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In 1932 a new horror movie was put into production to capitalize on the success of Frankenstein, and its star Boris Karloff. The initial idea was to produce a film based on the real life exploits of the French mystic Cagliostro, who claimed that he had lived for several generations. This idea was soon dropped for a screenplay that was penned by Nina Wilcox Putman that featured the resurrected corpse of an ancient Egyptian prince. One has to remember that Tutankhamen’s tomb had just recently been discovered and there was a national obsession with Egyptology. Universal felt that the combination of Karloff and this topical theme would guarantee a hit, and they were right. Despite the fact that a film featuring the popular Karloff would be shoe-in to be a success, Universal didn’t want to take any chances. Karl Freund (Frankenstein, Dracula, I Love Lucy) was hired to direct a film whose script was almost a duplicate of the script for Dracula, a film that Freund was the cinematographer for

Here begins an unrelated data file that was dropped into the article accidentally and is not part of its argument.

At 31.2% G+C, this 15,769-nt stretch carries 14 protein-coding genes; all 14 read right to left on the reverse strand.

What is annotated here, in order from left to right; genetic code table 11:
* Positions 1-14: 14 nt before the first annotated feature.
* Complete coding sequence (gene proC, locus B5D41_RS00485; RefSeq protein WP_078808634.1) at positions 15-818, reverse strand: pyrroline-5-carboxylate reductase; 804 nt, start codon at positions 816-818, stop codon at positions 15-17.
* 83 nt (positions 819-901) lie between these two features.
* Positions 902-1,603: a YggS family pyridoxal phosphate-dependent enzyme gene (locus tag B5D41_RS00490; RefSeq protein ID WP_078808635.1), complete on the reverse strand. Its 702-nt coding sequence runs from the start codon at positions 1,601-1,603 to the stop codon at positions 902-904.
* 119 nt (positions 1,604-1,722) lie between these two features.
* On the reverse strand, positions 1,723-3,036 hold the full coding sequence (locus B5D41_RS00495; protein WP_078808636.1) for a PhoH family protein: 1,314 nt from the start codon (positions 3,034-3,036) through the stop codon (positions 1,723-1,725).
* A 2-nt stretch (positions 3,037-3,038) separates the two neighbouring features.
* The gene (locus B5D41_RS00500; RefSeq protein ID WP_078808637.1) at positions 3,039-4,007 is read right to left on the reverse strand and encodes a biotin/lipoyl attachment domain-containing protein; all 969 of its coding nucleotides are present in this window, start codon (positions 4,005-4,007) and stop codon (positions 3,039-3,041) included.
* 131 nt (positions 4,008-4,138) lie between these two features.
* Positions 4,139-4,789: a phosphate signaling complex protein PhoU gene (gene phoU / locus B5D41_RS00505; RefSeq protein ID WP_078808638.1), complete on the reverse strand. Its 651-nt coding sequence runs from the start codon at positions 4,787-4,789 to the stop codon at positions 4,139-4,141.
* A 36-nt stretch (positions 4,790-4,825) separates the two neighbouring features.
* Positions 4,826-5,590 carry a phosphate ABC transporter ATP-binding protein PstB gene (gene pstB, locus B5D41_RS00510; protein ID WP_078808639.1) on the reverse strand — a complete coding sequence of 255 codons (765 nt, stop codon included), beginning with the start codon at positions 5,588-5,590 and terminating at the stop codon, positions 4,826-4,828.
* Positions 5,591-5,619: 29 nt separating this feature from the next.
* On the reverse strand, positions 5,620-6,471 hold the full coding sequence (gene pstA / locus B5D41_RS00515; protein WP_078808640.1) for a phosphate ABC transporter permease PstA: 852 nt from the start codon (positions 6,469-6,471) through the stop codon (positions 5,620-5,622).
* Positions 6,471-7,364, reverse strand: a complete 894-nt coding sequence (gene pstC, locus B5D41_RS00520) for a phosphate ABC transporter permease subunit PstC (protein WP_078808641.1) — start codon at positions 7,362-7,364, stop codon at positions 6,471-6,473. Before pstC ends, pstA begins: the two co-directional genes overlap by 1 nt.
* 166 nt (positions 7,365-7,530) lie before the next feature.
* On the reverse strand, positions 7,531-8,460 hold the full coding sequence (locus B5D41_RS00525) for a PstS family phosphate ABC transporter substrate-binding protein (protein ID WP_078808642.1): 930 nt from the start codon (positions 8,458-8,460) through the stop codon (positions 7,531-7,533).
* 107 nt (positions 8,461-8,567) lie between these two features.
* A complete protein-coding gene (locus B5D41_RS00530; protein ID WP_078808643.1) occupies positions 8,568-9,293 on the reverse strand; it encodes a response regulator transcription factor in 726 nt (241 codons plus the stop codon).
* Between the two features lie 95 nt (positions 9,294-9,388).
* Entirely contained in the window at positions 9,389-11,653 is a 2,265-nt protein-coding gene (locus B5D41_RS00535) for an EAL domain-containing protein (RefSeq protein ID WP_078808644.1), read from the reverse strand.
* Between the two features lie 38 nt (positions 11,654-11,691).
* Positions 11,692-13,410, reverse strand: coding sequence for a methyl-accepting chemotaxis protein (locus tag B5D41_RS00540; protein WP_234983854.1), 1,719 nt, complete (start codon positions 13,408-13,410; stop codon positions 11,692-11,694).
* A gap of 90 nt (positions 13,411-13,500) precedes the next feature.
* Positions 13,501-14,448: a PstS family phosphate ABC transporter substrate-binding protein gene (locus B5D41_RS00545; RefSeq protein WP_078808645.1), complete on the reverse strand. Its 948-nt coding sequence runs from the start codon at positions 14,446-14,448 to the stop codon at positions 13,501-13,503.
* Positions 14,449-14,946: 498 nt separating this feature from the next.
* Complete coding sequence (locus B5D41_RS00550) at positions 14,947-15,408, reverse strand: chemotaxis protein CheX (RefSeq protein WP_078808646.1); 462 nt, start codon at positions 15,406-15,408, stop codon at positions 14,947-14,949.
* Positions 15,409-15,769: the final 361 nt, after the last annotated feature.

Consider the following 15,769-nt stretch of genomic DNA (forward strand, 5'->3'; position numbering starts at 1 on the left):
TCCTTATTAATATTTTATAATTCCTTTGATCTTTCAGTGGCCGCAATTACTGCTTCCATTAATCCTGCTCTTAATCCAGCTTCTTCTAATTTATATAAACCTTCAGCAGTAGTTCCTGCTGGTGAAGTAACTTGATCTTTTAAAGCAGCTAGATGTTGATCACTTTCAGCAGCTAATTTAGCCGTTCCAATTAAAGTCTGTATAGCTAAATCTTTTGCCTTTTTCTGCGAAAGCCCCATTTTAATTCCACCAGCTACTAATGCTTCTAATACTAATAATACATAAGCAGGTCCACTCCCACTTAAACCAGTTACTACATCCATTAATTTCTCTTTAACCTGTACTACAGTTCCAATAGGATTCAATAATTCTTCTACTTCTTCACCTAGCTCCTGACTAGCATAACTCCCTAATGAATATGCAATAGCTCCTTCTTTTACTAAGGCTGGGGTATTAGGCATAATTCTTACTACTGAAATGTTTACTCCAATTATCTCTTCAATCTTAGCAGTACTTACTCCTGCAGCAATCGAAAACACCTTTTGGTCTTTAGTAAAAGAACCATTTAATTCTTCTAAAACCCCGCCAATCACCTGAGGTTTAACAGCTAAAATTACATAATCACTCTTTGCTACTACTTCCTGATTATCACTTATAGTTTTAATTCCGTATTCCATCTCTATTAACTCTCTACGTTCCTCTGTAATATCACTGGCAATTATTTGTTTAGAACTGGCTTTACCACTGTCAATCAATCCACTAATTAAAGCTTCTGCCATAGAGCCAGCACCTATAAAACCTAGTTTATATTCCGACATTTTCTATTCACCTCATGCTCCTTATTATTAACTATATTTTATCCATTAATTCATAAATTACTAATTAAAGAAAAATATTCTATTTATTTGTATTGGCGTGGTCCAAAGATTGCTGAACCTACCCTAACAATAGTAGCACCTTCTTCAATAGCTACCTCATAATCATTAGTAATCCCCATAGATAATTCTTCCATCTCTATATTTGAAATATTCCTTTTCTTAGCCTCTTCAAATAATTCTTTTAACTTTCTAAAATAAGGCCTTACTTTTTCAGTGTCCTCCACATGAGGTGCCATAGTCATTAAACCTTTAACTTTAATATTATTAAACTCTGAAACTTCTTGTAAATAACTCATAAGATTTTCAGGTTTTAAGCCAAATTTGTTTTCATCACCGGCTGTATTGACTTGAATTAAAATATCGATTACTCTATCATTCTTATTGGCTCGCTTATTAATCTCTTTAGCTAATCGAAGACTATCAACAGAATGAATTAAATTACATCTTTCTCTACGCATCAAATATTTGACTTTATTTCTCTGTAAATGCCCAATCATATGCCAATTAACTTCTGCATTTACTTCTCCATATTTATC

Frankenstein (1931)

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Written By: Ken Hulsey In 1818 a young aristocrat named Mary Shelley was inspired by a summers night of ghost story readings by a group of friends, to write what may be the greatest horror story in history. Her short story, entitled “Frankenstein”, about a scientist named Victor Frankenstein and his attempts to generate new life from dead tissue has inspired novels, plays, TV series and countless movie adaptations. Her monster, however, was a far different creature than the famous interpretation by Boris Karloff in the 1931 Universal adaptation of Frankenstein that everyone is familiar with. Karloff’s monster was a slow mute who acted out violently from fear and confusion. Shelley’s monster was both intelligent and articulate. His violent behavior stemmed from the internal anguish over how it had been created. This monster was more than capable of confronting his creator intellectually with his pain and suffering. Ultimately the Karloff version was more cinematically impressive than

Interview - Fon Davis (SFX Wizard And Creator Of MORAV)